With coronavirus sweeping across the world, it comes as no surprise that people are seriously panicking. For the uninitiated, coronavirus causes a disease known as COVID-19. Its symptoms include fever, cough, runny nose, and shortness of breath. The scientifically inaccurate information about coronavirus and how to prevent/cure it being circulated on social media and some incompetent news agencies is only making matters worse. To help you cut through the vast amount of misinformation, we have debunked a few of the popular myths about coronavirus in this article. Check them out.
1 MYTH: Coronavirus is no more dangerous than the seasonal flu.
While it is true that the symptoms of coronavirus are no worse than those of seasonal flu, its mortality rate is higher. While the seasonal flu kills less than 1% of those infected, the WHO has confirmed that 3.4% of the reported COVID-19 patients have died globally (as of March 4, 2020) (1). So, yes, any flu-like symptoms you experience at this point do need to be addressed a bit more seriously.
2 MYTH: Coronavirus only kills older people, so younger people and kids do not need to worry.
The mortality rate of COVID-19 increases with age. It ranges between 0.2-0.4% between the ages of 0 to 49 and steadily increases thereon. It peaks at 14.8% among people who are 80+ years old (2). While it is true that older people and people with pre-existing health conditions are more vulnerable to this disease, anyone of any age can get infected. Moreover, it can cause some serious respiratory problems, regardless of your age or health condition.
Another thing to keep in mind is that there are certain groups of people who are more susceptible to coronavirus, such as healthcare workers and the immediate family members/caregivers taking care of infected people in close quarters. Therefore, young and healthy people need to report symptoms and follow quarantine instructions carefully to protect the more vulnerable members of the society and prevent the disease from spreading.
3 MYTH: You need to wear a face mask.
This is partly true. A virus can enter your body through your eyes, and aerosols (tiny virus particles) can penetrate face masks. However, they can block the droplets from someone coughing or sneezing near you. The droplets are actually a major way that coronavirus is transmitted.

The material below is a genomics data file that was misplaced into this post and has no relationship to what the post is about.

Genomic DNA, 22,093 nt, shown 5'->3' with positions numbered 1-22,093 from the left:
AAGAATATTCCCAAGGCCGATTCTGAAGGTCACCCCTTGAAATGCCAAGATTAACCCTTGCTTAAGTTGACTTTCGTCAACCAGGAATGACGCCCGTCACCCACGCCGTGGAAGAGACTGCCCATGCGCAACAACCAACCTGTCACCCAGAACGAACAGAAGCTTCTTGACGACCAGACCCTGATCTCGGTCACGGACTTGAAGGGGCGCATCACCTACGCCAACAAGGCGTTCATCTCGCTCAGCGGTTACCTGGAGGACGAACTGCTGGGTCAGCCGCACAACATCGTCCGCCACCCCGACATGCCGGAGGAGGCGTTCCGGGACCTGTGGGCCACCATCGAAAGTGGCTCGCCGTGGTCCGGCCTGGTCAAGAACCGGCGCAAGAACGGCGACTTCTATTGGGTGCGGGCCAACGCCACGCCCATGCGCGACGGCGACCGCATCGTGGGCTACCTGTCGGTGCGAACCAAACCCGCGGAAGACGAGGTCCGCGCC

However, the US Centers for Disease Control and Prevention (CDC) states that there are only two groups of people who are recommended to wear face masks (3):
- Patients: People who have the coronavirus and/or are showing symptoms should wear them to prevent spreading it to others.
- Carers: Healthcare and social workers who are taking care of COVID-19 patients or spend long periods in a hospital should wear masks to protect themselves from infection. Family members/caregivers taking care of patients also fall under this category.
Buying face masks when you don’t fall into these categories increases shortage and leads to price hikes. This puts the healthcare workers and patients who actually need them and all the people around them at risk.
Moreover, US Surgeon General Dr. Jerome Adams has said that people who are not healthcare providers and don’t know how to wear face masks properly tend to touch their faces more, which can actually increase the spread of coronavirus.
4 MYTH: You need to be around an infected person for 10 minutes to get infected.
Though medical guidelines for the flu state that you need to be within 6 feet of an infected person (who sneezes and/or coughs) for at least 10 minutes to get infected, you can get infected by the coronavirus through shorter interactions. You can also pick up the virus from contaminated surfaces. Hence, make sure you wash and sanitize your hands as often as possible.
5 MYTH: A vaccine will be ready within a few months.
Though a coronavirus vaccine is being developed and experimented on animal models, testing it on humans to spot all side effects and making it commercially available will take much longer. In fact, it would be quick if we got it within a year. The best course of action right now is to prevent it from spreading.
6 MYTH: Home remedies can cure/prevent coronavirus.
While garlic, water, and vitamin C are great for your health, consuming them will not cure or protect you from coronavirus. Other such “remedies” making the rounds on social media are that covering your body with sesame oil, chlorine, or alcohol can kill the virus, which is not true.
You may use chemical disinfectants like chloroform, bleach, peracetic acid, ether solvents, and 75% ethanol to kill the virus on other surfaces (4). But, do not, under any circumstances, apply them to your body. It will not only not kill the virus already inside your body but can also be extremely dangerous.
Stay away from infected patients and wash/sanitize your hands often to protect yourself from the virus.
7 MYTH: People who get infected by coronavirus will die.
As mentioned earlier, the mortality rate of coronavirus is 3.4%, and it is expected to go down as time passes. The reports of death caused by this virus are rarer. However, it can cause serious respiratory conditions like pneumonia and bronchitis in the elderly, small children, and people with weakened immune systems.
Since thousands of cases have been reported and the virus is continuing to spread, even a 3% mortality rate is a cause for concern.
8 MYTH: Hot climate can kill coronavirus.
The US President, Donald Trump, has suggested that coronavirus cannot survive in hotter temperatures and is likely to die out by April. However, public health experts say that there is not enough information on this novel virus, and there is no way to know if heat can kill it (5).
9 MYTH: Pneumonia vaccines can protect you from coronavirus.
No, pneumonia vaccines like pneumococcal vaccine and Haemophilus influenza type B (Hib) vaccine do not work on coronavirus. A vaccine for this extremely new virus is currently being developed.
10 MYTH: Rinsing your nose regularly with saline can prevent coronavirus infection.
No, there is no scientific evidence that rinsing your nose with saline can prevent coronavirus infection. Moreover, always wash your hands before touching or cleaning your nose.
11 MYTH: Antibiotics can prevent and treat coronavirus/COVID-19.